Homeland maintenance: Keeping the residents comfortable and safe


(L) Major and (R) Donald

Running a facility as multifaceted as Homeland is a nonstop, all-year-around job.

Snow removal and grass cutting. HVAC repairs and maintenance. Cleaning water coolers. Hanging holiday decorations. Inspecting emergency generators.

“The water temperatures are probably the most important in our daily checks,” says Maintenance Director Steve Ramper. “Water temperatures can’t be over 110 degrees in a skilled care facility because of the risk of burns. We check multiple locations throughout the building daily, making sure it’s below that 110-degree mark.”

Every day, the eight people of Homeland’s maintenance department efficiently go about their duties, ensuring that all systems work correctly. The demands are never-ending, but the rewards are tangible in assuring that residents are safe and comfortable.

“When I came here, I was surprised at all that goes on behind the scenes for a building maintenance department,” says Assistant Director of Maintenance James Sparkman. “It’s pretty complex.”

Checking the emergency systems are functioning is a critical weekly task. The staff tests the backup generators, fire extinguishers, and even the bulbs in the exit signs.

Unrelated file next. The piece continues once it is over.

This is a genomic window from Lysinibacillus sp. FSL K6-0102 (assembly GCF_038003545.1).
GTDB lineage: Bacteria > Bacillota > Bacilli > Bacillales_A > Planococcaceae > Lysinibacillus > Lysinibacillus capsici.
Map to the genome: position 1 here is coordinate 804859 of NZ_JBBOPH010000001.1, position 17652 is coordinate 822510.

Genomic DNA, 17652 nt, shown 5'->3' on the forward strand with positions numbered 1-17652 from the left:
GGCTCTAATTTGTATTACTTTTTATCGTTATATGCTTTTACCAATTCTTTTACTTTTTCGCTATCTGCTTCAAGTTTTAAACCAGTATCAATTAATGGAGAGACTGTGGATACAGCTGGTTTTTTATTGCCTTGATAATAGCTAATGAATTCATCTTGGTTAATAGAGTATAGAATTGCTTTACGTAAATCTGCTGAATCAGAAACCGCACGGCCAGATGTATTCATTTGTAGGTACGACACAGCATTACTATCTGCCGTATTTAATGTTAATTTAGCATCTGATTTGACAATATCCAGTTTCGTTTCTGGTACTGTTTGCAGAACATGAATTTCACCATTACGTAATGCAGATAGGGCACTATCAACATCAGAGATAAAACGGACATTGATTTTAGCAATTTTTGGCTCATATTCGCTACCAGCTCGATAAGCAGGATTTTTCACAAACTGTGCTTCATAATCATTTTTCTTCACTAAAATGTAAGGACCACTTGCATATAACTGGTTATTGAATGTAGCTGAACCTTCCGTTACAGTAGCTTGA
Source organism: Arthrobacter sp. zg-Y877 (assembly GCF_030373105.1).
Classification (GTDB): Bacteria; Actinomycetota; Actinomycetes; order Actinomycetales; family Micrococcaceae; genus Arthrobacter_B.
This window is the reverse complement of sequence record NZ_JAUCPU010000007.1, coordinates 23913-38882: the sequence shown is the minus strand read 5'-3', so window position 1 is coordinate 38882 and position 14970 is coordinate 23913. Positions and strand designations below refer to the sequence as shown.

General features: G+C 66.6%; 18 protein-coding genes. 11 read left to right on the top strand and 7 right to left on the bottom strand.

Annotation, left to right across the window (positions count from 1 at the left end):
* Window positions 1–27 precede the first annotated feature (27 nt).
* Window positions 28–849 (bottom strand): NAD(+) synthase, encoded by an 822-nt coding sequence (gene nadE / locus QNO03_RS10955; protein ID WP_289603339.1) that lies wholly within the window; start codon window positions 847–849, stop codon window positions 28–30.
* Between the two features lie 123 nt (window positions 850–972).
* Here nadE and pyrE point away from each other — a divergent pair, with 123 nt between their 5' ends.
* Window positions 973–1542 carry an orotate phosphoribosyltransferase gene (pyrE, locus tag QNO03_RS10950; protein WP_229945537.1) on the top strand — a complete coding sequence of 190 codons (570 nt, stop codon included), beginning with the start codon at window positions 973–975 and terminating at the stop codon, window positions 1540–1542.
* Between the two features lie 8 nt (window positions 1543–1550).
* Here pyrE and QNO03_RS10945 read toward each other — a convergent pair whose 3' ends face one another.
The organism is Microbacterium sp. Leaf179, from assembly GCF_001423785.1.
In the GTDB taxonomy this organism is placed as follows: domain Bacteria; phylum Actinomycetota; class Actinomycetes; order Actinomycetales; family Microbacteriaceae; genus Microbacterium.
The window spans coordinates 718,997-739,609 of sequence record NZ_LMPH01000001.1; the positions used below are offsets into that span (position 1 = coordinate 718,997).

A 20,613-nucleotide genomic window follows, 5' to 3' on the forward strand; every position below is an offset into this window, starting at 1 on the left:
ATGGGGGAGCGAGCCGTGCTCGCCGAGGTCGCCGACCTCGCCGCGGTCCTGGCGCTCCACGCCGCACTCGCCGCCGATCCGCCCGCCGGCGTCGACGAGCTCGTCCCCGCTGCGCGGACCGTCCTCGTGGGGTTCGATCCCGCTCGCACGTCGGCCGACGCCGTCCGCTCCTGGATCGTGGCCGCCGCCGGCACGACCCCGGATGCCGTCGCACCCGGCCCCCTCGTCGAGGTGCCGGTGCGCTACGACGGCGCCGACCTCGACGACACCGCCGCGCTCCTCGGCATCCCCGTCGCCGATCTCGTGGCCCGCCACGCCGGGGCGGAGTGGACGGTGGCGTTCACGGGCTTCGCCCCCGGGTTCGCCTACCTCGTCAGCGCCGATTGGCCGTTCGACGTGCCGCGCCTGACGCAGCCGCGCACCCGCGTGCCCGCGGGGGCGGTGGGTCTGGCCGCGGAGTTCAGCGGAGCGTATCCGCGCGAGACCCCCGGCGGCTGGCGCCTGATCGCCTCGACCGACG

And then there are the resident needs, which are a priority as well.

“A problem with the phone, furniture to move, a picture to hang,” says James. “It’s usually straightforward stuff, but it is a priority because for the residents, this is their home and it is very important.”

The residents know they count on James when they need something.

“I like the interaction with them,” he says. “I like to put a smile on their face. It means a lot to me. I pride myself on taking care of whatever they need.”

L to R: Steve, James and Joey; not pictured: Jim, Raymond, Quon

Homeland staffs the maintenance department around the clock, and Ramper and Sparkman are always on call. Every Homeland department intersects with maintenance in some way, so coordination and collaboration are a constant. There are planned projects, such as moving furniture for housekeeping, or unplanned, such as repairing an appliance for dietary.

During the pandemic, maintenance took on a new role – spreading good cheer. While department staffers worked with Homeland security and health officials to assure compliance with strict safety guidelines, they also visited residents “to make sure they were okay,” says Steve.

“Just stopping and saying hi to them and seeing that they were doing well meant the world to them,” he says.

James agrees.

“This is the best job I’ve ever had,” he says. “The residents are very gracious. I’m told many times each day that they’re thankful that I’m here, that they appreciate what I do.”